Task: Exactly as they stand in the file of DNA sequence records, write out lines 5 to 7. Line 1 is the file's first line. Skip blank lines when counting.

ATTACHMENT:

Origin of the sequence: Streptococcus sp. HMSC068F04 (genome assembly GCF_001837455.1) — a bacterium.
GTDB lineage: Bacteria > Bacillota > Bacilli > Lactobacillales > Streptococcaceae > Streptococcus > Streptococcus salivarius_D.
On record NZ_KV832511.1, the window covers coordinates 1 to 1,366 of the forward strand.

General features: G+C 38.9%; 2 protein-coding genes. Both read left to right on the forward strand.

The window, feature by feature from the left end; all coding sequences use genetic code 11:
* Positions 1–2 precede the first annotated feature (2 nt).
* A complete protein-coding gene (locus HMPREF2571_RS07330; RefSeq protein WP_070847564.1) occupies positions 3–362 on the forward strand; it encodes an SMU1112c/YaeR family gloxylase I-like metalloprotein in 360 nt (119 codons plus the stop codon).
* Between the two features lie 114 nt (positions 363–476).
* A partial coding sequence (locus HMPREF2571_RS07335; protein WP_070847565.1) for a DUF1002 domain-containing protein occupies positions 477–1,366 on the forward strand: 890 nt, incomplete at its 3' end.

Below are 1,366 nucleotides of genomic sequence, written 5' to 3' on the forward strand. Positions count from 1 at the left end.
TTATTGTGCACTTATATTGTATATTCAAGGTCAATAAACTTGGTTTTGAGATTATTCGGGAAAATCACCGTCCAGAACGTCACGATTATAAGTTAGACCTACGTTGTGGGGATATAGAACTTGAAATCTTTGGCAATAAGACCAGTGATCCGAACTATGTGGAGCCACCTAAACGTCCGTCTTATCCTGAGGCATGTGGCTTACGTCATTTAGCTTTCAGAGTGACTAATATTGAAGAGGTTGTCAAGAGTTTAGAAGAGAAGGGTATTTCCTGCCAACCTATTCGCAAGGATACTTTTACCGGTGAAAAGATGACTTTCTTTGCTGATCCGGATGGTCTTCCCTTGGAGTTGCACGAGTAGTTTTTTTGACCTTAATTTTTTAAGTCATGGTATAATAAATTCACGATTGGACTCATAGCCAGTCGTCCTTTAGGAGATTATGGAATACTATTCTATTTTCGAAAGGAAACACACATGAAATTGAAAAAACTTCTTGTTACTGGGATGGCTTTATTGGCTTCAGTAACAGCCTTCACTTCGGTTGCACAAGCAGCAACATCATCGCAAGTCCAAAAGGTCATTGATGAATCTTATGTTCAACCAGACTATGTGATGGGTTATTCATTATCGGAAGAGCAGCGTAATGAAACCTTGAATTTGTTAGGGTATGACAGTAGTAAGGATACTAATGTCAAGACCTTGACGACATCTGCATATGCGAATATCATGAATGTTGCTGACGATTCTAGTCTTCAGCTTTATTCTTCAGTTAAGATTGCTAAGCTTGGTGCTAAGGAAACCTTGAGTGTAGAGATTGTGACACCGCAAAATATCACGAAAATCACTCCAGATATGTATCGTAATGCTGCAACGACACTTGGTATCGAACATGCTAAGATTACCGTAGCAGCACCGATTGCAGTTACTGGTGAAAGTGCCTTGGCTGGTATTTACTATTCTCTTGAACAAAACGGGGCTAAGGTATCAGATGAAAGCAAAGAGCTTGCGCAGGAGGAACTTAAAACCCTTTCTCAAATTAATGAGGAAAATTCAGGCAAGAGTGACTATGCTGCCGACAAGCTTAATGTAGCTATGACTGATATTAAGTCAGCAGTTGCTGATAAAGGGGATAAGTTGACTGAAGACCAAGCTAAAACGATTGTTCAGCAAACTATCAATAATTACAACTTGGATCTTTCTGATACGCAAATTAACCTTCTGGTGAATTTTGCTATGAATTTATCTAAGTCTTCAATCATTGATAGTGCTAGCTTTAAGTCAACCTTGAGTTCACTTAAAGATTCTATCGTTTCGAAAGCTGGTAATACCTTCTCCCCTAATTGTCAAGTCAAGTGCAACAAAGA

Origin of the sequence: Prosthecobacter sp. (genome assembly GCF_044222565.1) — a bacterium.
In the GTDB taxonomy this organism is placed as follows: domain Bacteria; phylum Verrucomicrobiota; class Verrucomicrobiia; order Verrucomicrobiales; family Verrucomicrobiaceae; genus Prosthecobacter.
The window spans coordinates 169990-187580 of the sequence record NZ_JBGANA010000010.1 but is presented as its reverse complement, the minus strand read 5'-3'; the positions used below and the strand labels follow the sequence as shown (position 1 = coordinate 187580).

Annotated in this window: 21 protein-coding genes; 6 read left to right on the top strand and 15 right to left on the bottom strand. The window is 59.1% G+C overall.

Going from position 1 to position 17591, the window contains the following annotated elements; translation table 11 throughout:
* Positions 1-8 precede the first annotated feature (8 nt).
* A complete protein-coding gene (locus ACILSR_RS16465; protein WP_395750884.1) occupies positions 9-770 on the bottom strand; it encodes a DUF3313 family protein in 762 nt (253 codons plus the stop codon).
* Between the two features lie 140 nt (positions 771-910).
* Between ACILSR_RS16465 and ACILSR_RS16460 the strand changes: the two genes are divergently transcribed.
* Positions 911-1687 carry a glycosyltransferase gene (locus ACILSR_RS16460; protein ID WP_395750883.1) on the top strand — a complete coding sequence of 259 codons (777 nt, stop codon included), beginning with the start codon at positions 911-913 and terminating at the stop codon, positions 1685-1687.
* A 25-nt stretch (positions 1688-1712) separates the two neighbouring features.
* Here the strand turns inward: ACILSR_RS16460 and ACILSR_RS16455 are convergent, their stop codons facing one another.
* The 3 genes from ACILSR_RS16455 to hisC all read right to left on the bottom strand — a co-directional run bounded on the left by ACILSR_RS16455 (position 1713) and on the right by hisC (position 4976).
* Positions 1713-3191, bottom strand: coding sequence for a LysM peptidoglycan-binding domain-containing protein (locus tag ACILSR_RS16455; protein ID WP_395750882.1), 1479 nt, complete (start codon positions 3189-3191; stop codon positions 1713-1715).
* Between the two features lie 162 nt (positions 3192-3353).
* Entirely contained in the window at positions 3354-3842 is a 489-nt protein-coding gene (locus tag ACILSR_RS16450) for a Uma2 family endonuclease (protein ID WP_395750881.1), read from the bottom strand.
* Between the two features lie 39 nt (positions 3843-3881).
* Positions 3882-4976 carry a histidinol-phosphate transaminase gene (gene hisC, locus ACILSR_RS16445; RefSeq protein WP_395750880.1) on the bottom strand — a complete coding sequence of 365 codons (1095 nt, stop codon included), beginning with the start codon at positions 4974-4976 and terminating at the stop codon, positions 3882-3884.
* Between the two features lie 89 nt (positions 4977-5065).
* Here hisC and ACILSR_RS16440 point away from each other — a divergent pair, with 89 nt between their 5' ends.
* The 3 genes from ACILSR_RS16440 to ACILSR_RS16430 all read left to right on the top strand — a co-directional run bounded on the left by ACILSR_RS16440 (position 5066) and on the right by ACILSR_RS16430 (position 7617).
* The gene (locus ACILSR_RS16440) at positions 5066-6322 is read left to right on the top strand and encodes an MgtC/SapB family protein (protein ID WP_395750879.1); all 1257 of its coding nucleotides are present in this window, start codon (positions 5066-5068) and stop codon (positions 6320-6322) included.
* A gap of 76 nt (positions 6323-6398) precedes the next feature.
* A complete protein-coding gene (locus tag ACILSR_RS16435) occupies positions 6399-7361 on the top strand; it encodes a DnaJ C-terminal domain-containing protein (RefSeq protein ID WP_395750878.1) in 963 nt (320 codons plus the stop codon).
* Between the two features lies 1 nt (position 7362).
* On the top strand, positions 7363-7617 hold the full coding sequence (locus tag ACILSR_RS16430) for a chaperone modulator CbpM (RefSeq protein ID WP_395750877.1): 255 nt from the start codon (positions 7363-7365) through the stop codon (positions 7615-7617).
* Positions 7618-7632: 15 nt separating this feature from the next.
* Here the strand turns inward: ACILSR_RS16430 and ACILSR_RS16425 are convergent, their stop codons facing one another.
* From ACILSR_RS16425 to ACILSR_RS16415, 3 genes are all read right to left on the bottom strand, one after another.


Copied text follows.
The window, feature by feature from the left end; all coding sequences use genetic code 11:
* Positions 1–2 precede the first annotated feature (2 nt).
* A complete protein-coding gene (locus HMPREF2571_RS07330; RefSeq protein WP_070847564.1) occupies positions 3–362 on the forward strand; it encodes an SMU1112c/YaeR family gloxylase I-like metalloprotein in 360 nt (119 codons plus the stop codon).